- Break them down into smaller chunks. If you look at your financial resolution list as a whole and you find that the end goal is just too much, you might lose hope that you would be able to accomplish everything in time. This could make you abandon the list simply because it seems to much already. One thing you can do is to break these down into smaller chunks so you can accomplish them much easier. If your goal is to put in an additional $1200 payment on your auto loan at the end of the year, you can cut this down to $100 a month or a little less than $4 a day. Breaking them down to smaller amounts can help make it seem more attainable than looking at the the big number at the end of the year.
- Enjoy small rewards. When you break down your financial resolution and meet your goals, you might want to reward yourself for a job well done. The tricky part in all these is making sure that the rewards you set out for yourself are commensurate to what you have accomplished and what your budget can take. If you will reward yourself with an exotic vacation because you were able to save up $100 a month then that defeats the purpose of saving. You would end up spending more than what you saved for the reward. You can look into a nice dinner or a massage at the end of the month. It can even be as simple as a long hot bath at home or enjoying pizza while catching up to your favorite tv shows or movies.
- Let a friend know about your list. When you put your financial resolution list together, there is a big chance that you just kept the list all to yourself and it is safely hidden away in your wallet or your computer files. One way to help people feel more accountable with their goals is to let other people know about it. It could be their spouse, sibling or even friends that they talk to and share their goals to help them feel more accountable with what they are trying to accomplish. This is because they know that there are other people who knows about their plans and someone can check up on them anytime.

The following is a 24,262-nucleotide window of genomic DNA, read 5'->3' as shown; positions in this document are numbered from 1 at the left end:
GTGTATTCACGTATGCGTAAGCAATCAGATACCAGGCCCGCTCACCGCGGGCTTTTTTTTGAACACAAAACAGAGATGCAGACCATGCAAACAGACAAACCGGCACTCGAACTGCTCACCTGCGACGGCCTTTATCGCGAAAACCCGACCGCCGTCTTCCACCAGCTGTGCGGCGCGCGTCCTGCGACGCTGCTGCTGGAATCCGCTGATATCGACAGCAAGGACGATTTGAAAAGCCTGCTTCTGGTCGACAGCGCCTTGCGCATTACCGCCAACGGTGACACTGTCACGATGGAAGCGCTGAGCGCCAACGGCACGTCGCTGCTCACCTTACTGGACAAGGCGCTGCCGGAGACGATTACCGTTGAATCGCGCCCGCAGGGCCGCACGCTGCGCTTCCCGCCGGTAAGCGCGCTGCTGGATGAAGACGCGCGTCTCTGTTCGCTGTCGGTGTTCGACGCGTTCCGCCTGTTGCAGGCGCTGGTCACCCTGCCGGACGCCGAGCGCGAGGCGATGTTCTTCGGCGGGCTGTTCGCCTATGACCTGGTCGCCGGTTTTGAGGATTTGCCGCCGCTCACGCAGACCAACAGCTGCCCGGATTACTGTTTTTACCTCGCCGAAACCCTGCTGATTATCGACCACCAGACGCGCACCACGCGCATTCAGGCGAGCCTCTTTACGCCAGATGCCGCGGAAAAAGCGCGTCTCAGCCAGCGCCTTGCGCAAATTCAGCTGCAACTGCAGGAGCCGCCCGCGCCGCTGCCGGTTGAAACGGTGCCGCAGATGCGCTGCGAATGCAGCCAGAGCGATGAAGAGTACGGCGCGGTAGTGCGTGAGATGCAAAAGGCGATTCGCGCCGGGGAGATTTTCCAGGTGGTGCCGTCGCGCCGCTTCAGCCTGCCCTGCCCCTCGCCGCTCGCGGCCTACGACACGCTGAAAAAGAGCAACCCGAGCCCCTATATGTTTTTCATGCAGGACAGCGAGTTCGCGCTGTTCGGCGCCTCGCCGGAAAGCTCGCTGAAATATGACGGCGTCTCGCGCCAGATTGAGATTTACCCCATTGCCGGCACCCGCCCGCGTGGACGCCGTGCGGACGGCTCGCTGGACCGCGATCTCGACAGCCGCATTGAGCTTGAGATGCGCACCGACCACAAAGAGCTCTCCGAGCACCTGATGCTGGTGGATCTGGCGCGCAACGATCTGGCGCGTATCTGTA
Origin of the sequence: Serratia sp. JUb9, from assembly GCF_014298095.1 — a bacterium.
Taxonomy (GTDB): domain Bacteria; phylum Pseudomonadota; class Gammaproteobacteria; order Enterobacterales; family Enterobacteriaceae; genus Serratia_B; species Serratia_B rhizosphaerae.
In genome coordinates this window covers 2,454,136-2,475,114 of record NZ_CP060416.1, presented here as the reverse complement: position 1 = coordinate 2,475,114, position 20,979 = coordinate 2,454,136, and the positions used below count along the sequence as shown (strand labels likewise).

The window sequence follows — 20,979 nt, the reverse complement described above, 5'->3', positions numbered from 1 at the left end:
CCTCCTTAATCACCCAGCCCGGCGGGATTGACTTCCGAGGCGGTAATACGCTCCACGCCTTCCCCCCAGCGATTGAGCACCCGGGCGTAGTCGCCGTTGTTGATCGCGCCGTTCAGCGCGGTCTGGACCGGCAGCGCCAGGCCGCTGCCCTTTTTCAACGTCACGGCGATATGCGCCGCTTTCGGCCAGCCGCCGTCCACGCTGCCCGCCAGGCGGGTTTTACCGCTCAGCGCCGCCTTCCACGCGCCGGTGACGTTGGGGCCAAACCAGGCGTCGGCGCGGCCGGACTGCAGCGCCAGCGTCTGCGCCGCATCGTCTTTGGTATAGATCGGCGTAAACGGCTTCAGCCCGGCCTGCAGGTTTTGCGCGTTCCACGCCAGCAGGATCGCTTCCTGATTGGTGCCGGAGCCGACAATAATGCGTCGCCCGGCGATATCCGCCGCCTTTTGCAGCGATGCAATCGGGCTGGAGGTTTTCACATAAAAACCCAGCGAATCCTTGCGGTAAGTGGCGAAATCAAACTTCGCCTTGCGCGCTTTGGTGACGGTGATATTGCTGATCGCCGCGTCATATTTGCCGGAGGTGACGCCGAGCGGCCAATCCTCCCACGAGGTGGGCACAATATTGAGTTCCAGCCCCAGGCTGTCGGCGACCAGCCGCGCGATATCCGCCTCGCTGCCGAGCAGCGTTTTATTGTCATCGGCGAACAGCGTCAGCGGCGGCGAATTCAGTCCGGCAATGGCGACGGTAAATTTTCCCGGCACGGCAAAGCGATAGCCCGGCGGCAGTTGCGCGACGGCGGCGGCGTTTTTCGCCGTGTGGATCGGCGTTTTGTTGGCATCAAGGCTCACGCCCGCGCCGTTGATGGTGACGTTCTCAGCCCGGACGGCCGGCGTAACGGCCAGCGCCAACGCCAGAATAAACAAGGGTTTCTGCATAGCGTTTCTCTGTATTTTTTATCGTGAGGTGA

What to do when your list is not really working
There maybe times when your financial resolution list is not really working anymore. Here are some things you might want to consider on why this is happening.
- Adjust and tweak your goals. Your goals might need some tweaking or adjustments to make it more relevant to your target. You might have only been planning to pay up an additional $10 to your credit card because you only owed a small amount on it. But you could have used the same card and racked up new debt on it which needs to be paid up as well. Learn to adjust your goals as well and this is only possible when you regularly check your list.
- Input recent developments. Change is constant in life and you need to factor this into your list. You might have experienced job loss or even a decrease in your income. You might have also gotten married or undergoing divorce proceedings which can both have a big effect on your finances. Be sure to take note of recent developments to adjust your list accordingly.
Your financial resolution list will serve as a great blueprint in reaching your financial goals at the end of the year. Just be sure that you follow them and that it doesn’t just get stucked at the back of your files and remember to adjust for life events that you experience.